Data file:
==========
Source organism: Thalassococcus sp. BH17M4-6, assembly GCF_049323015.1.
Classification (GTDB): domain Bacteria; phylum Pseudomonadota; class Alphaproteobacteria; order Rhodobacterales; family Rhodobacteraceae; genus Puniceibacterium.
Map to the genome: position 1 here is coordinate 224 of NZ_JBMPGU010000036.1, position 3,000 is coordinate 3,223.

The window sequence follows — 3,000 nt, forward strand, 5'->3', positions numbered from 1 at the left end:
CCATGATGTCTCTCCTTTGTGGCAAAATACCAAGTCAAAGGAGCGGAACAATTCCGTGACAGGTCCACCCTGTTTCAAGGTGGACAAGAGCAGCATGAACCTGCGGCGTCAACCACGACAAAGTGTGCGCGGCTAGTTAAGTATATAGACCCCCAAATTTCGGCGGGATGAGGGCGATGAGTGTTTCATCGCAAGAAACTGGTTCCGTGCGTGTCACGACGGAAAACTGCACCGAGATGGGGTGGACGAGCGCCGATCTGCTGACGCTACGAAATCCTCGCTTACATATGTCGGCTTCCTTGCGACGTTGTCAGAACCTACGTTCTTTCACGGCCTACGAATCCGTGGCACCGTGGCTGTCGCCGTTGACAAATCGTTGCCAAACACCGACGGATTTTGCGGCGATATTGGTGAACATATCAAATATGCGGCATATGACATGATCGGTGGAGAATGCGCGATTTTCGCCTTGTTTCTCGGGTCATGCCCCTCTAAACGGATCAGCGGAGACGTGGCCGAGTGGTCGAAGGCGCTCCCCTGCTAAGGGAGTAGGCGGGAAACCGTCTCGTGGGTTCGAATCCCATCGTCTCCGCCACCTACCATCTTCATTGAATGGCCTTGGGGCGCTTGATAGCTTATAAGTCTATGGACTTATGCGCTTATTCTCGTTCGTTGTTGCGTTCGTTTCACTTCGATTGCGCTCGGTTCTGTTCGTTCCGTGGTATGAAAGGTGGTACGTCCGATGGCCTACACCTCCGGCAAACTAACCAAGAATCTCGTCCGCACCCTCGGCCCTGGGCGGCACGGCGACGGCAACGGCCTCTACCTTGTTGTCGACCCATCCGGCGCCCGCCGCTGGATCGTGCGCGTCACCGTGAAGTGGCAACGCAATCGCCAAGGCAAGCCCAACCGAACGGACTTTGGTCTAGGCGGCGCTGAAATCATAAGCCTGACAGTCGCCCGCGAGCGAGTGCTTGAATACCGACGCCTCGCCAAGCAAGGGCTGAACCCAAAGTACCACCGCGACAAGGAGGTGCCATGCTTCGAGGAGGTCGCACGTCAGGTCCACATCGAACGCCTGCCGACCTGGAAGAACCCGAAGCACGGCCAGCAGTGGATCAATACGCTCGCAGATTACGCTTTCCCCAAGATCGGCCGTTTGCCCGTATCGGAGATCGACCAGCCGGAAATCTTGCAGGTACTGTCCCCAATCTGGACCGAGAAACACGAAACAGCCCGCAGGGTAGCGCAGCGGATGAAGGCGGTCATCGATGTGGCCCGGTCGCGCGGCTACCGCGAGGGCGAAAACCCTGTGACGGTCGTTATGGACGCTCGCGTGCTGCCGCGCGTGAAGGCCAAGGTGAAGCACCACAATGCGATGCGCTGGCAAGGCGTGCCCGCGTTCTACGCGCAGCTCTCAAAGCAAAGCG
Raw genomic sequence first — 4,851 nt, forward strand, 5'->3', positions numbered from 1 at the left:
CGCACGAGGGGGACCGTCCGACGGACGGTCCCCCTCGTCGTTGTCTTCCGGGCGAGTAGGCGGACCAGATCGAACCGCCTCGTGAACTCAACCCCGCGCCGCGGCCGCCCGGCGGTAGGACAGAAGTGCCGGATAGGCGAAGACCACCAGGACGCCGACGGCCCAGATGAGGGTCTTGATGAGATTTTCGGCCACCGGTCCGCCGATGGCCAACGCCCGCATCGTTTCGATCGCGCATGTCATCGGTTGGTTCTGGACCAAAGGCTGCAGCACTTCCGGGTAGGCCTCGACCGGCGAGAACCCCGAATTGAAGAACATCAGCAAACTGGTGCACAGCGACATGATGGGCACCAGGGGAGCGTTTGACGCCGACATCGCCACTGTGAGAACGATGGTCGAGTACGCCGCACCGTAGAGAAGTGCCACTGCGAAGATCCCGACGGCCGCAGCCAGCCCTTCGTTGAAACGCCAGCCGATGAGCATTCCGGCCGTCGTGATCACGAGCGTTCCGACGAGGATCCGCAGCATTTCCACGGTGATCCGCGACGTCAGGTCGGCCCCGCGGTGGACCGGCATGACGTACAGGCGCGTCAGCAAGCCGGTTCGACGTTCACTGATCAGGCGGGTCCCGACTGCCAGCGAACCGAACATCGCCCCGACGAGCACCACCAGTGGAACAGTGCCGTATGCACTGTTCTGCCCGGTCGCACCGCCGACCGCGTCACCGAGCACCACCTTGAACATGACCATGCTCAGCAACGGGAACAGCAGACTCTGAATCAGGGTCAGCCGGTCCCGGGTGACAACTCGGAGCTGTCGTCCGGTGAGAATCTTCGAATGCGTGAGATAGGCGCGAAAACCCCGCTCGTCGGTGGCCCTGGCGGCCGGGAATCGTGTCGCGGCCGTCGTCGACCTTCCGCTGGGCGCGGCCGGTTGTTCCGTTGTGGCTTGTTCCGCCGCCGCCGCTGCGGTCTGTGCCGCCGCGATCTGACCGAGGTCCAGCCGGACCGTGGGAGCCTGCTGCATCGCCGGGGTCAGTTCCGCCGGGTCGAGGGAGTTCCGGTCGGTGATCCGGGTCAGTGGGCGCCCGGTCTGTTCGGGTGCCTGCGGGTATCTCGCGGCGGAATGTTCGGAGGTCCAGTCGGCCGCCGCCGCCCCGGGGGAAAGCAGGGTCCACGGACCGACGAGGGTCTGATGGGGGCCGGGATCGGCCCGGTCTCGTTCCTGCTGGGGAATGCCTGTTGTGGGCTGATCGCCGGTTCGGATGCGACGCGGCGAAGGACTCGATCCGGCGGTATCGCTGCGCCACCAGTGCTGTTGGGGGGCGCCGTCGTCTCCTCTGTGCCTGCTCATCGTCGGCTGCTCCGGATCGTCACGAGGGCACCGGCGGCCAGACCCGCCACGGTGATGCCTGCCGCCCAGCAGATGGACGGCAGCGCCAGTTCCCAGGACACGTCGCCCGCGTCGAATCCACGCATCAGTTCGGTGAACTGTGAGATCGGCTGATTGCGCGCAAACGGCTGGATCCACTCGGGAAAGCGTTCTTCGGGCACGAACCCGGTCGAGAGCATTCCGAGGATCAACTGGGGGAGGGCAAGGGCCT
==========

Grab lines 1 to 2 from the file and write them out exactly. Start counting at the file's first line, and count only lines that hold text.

Source organism: Thalassococcus sp. BH17M4-6, assembly GCF_049323015.1.
Classification (GTDB): domain Bacteria; phylum Pseudomonadota; class Alphaproteobacteria; order Rhodobacterales; family Rhodobacteraceae; genus Puniceibacterium.